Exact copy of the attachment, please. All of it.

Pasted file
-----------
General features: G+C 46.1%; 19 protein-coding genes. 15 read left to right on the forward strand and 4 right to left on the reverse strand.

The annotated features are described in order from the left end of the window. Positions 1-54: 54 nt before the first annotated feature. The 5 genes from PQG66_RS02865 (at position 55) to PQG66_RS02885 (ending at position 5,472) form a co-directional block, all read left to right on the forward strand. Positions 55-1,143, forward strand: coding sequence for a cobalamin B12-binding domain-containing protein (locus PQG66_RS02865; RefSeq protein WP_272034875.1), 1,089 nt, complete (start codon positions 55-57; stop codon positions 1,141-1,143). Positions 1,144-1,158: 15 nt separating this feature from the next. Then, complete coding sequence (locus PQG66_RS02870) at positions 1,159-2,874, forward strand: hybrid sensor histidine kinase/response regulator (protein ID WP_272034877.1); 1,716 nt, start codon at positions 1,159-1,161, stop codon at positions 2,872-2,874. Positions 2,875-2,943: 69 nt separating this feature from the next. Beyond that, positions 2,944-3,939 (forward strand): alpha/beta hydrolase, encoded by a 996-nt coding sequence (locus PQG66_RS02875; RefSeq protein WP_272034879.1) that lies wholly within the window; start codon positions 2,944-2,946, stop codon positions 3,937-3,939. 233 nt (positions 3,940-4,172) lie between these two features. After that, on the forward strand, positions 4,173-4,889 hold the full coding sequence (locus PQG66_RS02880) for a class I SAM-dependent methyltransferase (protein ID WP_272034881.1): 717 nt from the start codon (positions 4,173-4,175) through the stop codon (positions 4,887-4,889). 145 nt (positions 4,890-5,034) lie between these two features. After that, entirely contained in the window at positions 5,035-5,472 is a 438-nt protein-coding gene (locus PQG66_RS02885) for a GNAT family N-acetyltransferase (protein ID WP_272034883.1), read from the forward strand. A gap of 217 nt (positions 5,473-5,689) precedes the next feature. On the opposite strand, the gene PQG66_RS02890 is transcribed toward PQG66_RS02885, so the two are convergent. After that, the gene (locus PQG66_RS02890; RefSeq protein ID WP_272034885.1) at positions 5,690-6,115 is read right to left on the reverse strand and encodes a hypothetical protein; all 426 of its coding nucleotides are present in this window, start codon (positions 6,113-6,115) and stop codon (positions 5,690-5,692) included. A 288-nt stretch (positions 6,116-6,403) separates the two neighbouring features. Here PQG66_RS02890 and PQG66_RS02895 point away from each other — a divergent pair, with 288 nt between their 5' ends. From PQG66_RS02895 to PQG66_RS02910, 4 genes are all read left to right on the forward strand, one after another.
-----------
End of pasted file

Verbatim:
General features: G+C 46.1%; 19 protein-coding genes. 15 read left to right on the forward strand and 4 right to left on the reverse strand.

The annotated features are described in order from the left end of the window. Positions 1-54: 54 nt before the first annotated feature. The 5 genes from PQG66_RS02865 (at position 55) to PQG66_RS02885 (ending at position 5,472) form a co-directional block, all read left to right on the forward strand. Positions 55-1,143, forward strand: coding sequence for a cobalamin B12-binding domain-containing protein (locus PQG66_RS02865; RefSeq protein WP_272034875.1), 1,089 nt, complete (start codon positions 55-57; stop codon positions 1,141-1,143). Positions 1,144-1,158: 15 nt separating this feature from the next. Then, complete coding sequence (locus PQG66_RS02870) at positions 1,159-2,874, forward strand: hybrid sensor histidine kinase/response regulator (protein ID WP_272034877.1); 1,716 nt, start codon at positions 1,159-1,161, stop codon at positions 2,872-2,874. Positions 2,875-2,943: 69 nt separating this feature from the next. Beyond that, positions 2,944-3,939 (forward strand): alpha/beta hydrolase, encoded by a 996-nt coding sequence (locus PQG66_RS02875; RefSeq protein WP_272034879.1) that lies wholly within the window; start codon positions 2,944-2,946, stop codon positions 3,937-3,939. 233 nt (positions 3,940-4,172) lie between these two features. After that, on the forward strand, positions 4,173-4,889 hold the full coding sequence (locus PQG66_RS02880) for a class I SAM-dependent methyltransferase (protein ID WP_272034881.1): 717 nt from the start codon (positions 4,173-4,175) through the stop codon (positions 4,887-4,889). 145 nt (positions 4,890-5,034) lie between these two features. After that, entirely contained in the window at positions 5,035-5,472 is a 438-nt protein-coding gene (locus PQG66_RS02885) for a GNAT family N-acetyltransferase (protein ID WP_272034883.1), read from the forward strand. A gap of 217 nt (positions 5,473-5,689) precedes the next feature. On the opposite strand, the gene PQG66_RS02890 is transcribed toward PQG66_RS02885, so the two are convergent. After that, the gene (locus PQG66_RS02890; RefSeq protein ID WP_272034885.1) at positions 5,690-6,115 is read right to left on the reverse strand and encodes a hypothetical protein; all 426 of its coding nucleotides are present in this window, start codon (positions 6,113-6,115) and stop codon (positions 5,690-5,692) included. A 288-nt stretch (positions 6,116-6,403) separates the two neighbouring features. Here PQG66_RS02890 and PQG66_RS02895 point away from each other — a divergent pair, with 288 nt between their 5' ends. From PQG66_RS02895 to PQG66_RS02910, 4 genes are all read left to right on the forward strand, one after another.